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INTRODUCTIONThe use of imagery‐based techniques (IBTs) is widely used in athletics, specifically addressing injury rehabilitation, rep‐max weightlifting, and maintenance of motor skill.1‐3 There are many types of IBT. Mental imagery uses the senses to imagine or re‐create experiences to prepare the mind emotionally and cognitively.4 Motor imagery is the visualization of motor movements, without physical muscle activation, which has been shown to activate the brain and facilitate neural changes, similar to physically performing motor movements.5,6 Guided imagery is a technique that aims to prepare participants for situations and events in a way that addresses the cognitive, emotional, and psychological facets required to complete a given task.7,8 A reported 70%–90% of elite athletes use imagery to improve their performance.1,9‐11While imagery is popular in the sporting world, there is now growing evidence that physicians, particularly surgeons, benefit from mental imagery to optimize their motor skill set and increase medical performance as well.12 Early research indicates that guided imagery may present a method of education that demonstrates equal performance to physical teaching in certain surgical techniques.12 Furthermore, the use of imagery in medical education can be implemented at little cost with promising success and utility.13 Mental practice, relaxation, and mindfulness training had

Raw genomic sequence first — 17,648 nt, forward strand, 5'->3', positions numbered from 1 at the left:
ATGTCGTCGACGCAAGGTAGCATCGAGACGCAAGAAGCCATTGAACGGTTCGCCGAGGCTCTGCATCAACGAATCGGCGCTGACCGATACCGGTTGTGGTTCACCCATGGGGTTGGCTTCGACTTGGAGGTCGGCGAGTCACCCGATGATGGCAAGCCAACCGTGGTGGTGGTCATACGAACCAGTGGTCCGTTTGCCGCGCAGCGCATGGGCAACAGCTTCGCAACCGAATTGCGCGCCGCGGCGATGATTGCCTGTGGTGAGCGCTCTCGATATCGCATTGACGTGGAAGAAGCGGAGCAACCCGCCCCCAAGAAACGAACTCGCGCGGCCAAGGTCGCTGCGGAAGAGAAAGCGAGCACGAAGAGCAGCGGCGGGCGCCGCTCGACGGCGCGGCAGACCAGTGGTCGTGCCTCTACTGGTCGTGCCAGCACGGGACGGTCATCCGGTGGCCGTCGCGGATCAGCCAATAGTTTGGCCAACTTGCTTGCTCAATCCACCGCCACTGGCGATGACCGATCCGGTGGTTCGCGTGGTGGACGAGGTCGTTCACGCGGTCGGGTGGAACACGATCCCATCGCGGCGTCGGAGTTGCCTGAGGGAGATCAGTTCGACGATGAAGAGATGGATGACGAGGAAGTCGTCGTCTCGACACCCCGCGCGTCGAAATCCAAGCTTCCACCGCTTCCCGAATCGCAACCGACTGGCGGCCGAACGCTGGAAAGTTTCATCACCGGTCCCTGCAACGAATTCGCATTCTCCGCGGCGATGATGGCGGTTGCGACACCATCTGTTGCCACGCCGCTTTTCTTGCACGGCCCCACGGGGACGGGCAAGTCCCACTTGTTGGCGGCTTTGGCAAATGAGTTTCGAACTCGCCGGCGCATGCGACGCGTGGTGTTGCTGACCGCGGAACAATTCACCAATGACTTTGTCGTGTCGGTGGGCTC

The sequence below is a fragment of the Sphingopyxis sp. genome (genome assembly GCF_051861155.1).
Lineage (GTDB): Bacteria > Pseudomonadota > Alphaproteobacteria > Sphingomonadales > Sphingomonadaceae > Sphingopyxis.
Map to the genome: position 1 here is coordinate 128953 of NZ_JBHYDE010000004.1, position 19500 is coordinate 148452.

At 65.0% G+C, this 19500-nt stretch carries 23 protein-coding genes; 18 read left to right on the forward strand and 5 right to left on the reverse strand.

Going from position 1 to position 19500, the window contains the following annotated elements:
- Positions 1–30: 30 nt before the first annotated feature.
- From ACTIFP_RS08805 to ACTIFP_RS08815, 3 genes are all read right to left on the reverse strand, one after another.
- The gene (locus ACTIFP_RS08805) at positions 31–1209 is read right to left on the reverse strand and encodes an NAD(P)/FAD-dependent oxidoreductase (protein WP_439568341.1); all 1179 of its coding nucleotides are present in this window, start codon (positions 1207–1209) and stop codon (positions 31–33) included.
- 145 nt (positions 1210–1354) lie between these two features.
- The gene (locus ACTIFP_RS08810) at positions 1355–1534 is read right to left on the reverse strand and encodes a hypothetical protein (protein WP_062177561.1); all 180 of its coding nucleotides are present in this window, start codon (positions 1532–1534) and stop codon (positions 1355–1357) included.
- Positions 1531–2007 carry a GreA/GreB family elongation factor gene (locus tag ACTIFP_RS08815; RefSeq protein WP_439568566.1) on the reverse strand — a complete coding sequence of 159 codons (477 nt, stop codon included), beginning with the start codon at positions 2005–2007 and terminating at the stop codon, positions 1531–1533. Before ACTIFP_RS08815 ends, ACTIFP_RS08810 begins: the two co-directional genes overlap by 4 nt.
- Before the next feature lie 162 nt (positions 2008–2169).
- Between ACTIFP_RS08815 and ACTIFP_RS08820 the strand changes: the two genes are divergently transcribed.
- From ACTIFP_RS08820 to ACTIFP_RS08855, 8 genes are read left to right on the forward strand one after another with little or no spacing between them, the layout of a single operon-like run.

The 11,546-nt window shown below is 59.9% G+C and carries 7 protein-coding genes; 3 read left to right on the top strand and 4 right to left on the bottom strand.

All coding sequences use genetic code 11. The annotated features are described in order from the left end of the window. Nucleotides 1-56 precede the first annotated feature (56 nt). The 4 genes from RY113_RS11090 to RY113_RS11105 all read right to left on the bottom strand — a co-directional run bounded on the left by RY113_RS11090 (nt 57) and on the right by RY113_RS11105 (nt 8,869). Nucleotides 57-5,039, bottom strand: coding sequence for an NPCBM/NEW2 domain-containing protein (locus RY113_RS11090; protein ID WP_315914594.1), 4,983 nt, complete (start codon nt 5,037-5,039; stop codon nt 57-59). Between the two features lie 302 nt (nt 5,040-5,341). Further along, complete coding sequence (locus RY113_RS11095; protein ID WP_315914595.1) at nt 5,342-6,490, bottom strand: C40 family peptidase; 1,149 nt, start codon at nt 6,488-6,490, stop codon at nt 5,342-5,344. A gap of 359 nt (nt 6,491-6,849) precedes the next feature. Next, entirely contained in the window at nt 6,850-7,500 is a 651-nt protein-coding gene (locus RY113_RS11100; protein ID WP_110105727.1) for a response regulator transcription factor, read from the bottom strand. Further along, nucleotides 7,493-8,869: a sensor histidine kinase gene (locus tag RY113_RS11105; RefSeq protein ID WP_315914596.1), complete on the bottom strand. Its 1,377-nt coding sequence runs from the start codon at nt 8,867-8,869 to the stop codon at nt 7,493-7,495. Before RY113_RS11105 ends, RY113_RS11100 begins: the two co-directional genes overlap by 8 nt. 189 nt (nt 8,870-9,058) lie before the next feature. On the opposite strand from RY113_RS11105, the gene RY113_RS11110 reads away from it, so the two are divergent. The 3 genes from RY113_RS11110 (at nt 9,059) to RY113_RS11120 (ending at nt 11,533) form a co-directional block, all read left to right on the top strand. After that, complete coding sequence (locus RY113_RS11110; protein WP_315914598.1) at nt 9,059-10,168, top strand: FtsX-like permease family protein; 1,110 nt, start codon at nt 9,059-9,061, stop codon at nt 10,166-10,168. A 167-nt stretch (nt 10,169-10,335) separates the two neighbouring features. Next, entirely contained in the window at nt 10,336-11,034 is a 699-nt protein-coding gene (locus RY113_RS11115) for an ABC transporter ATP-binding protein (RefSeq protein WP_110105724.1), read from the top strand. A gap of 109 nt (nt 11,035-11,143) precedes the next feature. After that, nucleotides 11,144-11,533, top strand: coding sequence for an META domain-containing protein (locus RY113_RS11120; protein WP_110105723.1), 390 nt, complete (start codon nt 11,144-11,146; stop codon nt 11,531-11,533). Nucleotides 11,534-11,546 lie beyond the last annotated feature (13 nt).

AEM Education and Training – Wiley
Published: Apr 1, 2023
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